May 27, 1915, is the birthdate of writer Herman Wouk, which means that Wouk – author of “The Caine Mutiny” and “Marjorie Morningstar,” among more than a dozen other novels – is 100 years old today.
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Wouk may not be a writer whose work is studied at universities, but he has been phenomenally successful among readers. Not a few people in the 1970s and 1980s learned what they knew about the history of World War II from his two mammoth novels on the subject, “The Winds of War” (1971) and “War and Remembrance” (1978), and from the two TV miniseries based on them. He also has been the rare popular novelist who has always been proud and open about his identity as an observant Jew, and is consistent in advocating a morality of patriotism, discipline and chastity.
Herman Wouk is the son of the former Esther Levine and Abraham Isaac Wouk, both of them Minsk-born Jews who arrived in the United States early in the 20th century. At about the time of Herman’s bar mitzvah, his maternal grandfather, a rabbi, arrived from Russia and took charge of his Jewish education – a development that eventually led to a period during which the grandson rejected the traditional life.
Wouk graduated from Townsend Harris High School in the Bronx, then attended Columbia University, where he studied philosophy and literature. In his free time, he edited the college humor magazine, The Jester, and wrote student musicals.
It was at the time of his graduation, in 1934, that Wouk declared, “To hell with that noise [Judaism]. I’m going to be a funnyman.” For two years, he wrote gags for David Freedman’s firm The Joke Factory, before being hired by the comic radio host Fred Allen for a well-paying writer’s job.
By the time the U.S. entered World War II, in 1941, Wouk had been drawn back to Orthodoxy, so that when he enlisted in the Navy, and was sent to sea, it was as a kashrut-observing midshipman.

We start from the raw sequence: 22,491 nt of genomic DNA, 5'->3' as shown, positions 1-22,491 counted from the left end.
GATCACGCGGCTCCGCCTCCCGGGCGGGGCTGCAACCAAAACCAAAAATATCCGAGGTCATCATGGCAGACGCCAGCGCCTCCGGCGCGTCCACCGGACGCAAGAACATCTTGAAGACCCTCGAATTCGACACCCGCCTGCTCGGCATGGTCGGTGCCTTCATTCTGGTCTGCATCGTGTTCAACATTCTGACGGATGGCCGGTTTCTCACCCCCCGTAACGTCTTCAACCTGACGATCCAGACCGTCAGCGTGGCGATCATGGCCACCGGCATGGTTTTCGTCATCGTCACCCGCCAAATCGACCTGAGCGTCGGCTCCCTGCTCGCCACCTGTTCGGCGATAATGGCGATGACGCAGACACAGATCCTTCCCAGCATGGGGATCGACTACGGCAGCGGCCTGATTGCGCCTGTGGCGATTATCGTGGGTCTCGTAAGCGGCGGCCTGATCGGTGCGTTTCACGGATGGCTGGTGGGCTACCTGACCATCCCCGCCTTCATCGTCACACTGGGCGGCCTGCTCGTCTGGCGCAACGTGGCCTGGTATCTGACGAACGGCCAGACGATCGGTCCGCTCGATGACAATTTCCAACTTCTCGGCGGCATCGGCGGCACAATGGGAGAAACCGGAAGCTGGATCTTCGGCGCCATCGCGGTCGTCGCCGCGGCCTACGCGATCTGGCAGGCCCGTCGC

He served on two destroyer-minesweepers in the Pacific, the U.S.S. Zane and the U.S.S. Southard, and even though both featured pork as a prominent ingredient on the menu, Wouk still would look back on his years in the Navy as “the great experience of my life.”
Toward the end of his service, Wouk met Betty Brown, an Idaho-born, non-Jewish civilian employee in the Navy. The two fell in love. Betty underwent conversion, taking on the additional, traditional Hebrew name of “Sarah,” and they married shortly after his return to the U.S., at the end of 1945.
Betty Sarah Wouk served as her husband’s literary agent until her death, in 2011. The couple had three children, one of whom died in a swimming accident at age five.
Writing at sea
Wouk began writing his first novel while still at sea, and sent some early chapters to his college philosophy professor, Irwin Edman. Edman read part of it out loud to an editor at Simon & Schuster, and Wouk was offered a contract for his first book.
That book was “Aurora Dawn,” which, after publication in 1947, became a main selection of the Book of the Month Club. Five years later, Wouk’s third book, “The Caine Mutiny,” won him the Pulitzer Prize. The novel, about a World War II naval ship whose senior officers depose their mentally unstable skipper – Captain Queeg – and then stand trial for the mutiny, was later adapted for both stage and screen.
Lesser known Wouk books include nonfiction works about his religious faith, “This Is My God” (1959), and much more recently, “The Language God Talks” (2010) – an attempt to reconcile science and religious doctrine.
Wouk’s last novel, the epistolary “The Lawgiver,” also dealt with Judaism, in the form of a story about an ultra-Orthodox-raised woman, Margolit Solovei, who becomes the writer-director of a Hollywood movie about Moses. A writer named Herman Wouk even makes a cameo appearance, when the studio brings him in as a consultant on the film’s biblical protagonist.
Earlier this month, Simon & Schuster announced that in December, it would be publishing Wouk’s memoir – his first – “Sailor and Fiddler: Reflections of a 100-Year-Old Author.”
Happy birthday, Herman Wouk!